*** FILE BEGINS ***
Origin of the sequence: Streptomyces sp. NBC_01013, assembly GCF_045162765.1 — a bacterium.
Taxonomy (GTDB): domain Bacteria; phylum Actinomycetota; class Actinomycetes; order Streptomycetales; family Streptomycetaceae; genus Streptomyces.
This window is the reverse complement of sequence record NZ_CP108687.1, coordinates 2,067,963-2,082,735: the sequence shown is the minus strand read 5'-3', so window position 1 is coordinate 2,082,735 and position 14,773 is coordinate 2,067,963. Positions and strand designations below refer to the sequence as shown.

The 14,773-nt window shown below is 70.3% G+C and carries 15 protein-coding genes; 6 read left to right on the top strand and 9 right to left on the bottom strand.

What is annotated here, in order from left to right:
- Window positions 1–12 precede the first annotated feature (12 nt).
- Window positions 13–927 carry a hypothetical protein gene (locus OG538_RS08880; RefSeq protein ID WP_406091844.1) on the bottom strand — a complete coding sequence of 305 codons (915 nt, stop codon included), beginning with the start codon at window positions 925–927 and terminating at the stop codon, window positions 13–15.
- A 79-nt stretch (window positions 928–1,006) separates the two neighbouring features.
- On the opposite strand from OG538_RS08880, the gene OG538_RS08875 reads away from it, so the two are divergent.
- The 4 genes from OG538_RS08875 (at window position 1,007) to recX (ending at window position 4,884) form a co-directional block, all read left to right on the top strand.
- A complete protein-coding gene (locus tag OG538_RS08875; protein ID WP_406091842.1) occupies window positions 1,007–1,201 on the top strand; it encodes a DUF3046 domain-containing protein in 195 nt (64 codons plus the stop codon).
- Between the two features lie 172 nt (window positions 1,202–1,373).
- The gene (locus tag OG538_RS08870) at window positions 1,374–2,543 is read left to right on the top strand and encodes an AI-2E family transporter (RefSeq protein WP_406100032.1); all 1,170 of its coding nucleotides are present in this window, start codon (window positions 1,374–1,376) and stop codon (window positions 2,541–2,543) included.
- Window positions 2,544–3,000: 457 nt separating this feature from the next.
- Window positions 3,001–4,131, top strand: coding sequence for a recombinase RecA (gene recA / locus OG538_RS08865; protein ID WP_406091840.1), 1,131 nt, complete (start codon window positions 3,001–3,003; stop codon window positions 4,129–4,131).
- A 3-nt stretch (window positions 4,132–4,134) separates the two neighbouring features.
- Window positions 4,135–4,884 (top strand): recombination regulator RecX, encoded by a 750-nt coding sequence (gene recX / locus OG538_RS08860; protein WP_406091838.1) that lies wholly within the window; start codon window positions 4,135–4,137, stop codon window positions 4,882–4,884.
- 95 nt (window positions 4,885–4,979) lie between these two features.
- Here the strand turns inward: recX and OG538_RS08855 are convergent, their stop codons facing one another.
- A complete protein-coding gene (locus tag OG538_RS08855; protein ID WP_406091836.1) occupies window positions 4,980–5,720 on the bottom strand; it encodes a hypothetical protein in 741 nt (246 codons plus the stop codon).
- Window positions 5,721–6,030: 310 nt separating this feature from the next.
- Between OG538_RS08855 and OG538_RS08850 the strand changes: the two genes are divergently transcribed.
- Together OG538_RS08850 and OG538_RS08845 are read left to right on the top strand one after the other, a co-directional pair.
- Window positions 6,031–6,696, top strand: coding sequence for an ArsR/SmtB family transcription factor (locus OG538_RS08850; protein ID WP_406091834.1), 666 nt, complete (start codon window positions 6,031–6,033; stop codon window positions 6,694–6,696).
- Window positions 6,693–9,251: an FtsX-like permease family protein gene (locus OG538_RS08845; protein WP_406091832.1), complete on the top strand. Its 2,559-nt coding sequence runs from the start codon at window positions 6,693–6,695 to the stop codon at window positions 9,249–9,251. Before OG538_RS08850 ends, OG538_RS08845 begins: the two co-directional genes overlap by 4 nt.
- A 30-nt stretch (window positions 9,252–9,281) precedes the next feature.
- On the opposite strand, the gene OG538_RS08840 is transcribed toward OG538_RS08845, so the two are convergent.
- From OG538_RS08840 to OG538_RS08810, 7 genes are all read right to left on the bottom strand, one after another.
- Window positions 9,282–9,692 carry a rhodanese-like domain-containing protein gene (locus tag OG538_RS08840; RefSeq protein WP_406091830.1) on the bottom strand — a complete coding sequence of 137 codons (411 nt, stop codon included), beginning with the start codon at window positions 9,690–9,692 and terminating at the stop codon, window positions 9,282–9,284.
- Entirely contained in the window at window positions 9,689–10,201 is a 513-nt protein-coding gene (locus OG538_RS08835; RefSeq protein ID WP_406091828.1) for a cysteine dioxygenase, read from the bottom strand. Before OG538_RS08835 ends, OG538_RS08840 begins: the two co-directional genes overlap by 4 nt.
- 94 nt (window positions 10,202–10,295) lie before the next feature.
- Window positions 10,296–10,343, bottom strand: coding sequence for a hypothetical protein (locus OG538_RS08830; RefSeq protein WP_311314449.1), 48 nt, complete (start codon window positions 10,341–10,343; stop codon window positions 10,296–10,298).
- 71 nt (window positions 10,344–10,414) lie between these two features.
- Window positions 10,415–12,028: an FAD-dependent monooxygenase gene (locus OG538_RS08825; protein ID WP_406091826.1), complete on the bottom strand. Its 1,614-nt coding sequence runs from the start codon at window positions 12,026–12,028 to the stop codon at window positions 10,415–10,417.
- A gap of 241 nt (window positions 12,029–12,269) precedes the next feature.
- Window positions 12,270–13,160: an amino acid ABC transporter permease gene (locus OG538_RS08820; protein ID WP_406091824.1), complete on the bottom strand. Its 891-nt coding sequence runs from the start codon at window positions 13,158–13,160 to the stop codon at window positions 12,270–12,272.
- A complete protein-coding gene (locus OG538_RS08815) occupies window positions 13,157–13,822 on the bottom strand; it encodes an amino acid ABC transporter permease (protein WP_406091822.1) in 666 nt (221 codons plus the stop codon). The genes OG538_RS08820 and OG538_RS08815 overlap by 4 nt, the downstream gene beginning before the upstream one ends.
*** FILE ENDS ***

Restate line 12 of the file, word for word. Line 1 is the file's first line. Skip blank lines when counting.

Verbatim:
- Between the two features lie 172 nt (window positions 1,202–1,373).